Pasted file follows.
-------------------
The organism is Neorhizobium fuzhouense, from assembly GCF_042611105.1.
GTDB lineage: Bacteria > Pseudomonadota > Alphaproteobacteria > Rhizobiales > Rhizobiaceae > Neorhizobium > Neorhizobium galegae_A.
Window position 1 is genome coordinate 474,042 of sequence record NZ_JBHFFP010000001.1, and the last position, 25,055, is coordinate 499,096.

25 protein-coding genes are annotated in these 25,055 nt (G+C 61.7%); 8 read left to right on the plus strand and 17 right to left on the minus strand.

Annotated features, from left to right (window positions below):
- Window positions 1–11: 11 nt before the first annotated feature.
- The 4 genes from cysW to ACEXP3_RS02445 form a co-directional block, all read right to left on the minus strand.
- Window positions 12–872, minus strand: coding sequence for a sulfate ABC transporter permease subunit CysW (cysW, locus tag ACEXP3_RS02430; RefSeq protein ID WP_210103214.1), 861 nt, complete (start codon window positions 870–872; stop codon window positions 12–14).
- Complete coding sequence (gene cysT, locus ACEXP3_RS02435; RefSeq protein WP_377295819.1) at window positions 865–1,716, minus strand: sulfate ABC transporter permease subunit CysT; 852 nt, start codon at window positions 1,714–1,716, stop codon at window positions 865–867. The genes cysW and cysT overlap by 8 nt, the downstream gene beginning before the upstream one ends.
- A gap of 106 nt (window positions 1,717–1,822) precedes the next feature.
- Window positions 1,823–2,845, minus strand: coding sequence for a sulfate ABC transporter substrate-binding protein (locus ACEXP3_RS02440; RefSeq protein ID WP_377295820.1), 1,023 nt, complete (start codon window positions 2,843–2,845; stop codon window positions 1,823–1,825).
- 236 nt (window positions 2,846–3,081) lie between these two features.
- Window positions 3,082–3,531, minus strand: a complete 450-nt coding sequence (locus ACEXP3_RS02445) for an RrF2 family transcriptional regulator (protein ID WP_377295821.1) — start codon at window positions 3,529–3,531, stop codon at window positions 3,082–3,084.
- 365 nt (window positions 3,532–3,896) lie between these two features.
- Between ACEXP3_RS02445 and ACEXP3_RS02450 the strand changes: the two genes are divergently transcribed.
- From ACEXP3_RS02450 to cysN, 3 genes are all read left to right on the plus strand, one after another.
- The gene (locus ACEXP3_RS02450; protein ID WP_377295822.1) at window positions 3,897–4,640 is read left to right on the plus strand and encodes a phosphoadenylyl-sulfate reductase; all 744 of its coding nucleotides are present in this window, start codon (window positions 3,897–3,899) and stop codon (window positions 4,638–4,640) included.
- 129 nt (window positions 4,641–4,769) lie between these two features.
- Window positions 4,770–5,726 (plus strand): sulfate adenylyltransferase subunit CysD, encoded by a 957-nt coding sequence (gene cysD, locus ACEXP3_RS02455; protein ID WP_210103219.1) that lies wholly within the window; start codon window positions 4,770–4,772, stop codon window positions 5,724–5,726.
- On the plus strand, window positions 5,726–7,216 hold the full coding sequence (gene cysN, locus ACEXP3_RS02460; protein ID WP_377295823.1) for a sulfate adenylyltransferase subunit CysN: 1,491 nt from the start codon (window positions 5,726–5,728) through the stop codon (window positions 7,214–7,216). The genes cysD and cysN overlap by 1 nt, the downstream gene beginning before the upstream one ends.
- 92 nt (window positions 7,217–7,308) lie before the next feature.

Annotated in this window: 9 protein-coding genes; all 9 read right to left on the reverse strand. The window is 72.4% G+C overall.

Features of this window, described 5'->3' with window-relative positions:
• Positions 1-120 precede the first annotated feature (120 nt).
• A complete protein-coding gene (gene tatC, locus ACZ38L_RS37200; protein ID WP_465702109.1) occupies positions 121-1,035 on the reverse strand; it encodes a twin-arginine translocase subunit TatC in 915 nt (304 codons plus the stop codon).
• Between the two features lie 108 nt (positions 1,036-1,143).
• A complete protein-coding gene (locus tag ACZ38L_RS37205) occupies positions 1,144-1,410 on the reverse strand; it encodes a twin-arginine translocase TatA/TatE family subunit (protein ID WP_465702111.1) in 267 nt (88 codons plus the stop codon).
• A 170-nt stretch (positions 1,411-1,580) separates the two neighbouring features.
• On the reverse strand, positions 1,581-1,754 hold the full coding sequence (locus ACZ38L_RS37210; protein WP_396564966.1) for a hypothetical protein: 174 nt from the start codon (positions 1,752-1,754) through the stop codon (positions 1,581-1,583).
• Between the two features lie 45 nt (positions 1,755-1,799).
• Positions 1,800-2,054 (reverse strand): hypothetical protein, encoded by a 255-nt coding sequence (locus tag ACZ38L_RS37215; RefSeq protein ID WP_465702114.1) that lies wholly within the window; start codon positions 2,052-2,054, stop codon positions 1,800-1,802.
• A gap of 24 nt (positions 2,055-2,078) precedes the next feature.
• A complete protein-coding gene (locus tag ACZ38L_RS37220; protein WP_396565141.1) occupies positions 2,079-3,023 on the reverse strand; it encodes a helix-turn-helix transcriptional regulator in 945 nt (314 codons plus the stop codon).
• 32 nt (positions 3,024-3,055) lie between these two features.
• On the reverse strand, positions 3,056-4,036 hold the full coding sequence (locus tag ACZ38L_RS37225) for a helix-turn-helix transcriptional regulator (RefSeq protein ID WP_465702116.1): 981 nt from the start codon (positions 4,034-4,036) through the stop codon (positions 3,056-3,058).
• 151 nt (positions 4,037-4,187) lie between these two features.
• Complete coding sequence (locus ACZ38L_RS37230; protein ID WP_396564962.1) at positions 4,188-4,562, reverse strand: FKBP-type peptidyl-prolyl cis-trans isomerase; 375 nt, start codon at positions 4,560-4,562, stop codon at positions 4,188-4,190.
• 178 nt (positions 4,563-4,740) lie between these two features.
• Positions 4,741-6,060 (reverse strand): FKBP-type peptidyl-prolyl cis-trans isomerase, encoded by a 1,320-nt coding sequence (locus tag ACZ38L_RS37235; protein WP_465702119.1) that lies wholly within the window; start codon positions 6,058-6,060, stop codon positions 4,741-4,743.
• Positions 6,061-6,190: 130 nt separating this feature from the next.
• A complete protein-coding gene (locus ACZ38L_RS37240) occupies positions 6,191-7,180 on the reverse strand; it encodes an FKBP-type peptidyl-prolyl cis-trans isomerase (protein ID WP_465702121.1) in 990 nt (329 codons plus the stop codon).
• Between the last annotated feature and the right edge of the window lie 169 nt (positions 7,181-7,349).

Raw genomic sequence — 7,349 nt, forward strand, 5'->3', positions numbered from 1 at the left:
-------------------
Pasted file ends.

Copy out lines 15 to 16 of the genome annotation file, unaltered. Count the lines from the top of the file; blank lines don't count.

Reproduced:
- Between ACEXP3_RS02445 and ACEXP3_RS02450 the strand changes: the two genes are divergently transcribed.
- From ACEXP3_RS02450 to cysN, 3 genes are all read left to right on the plus strand, one after another.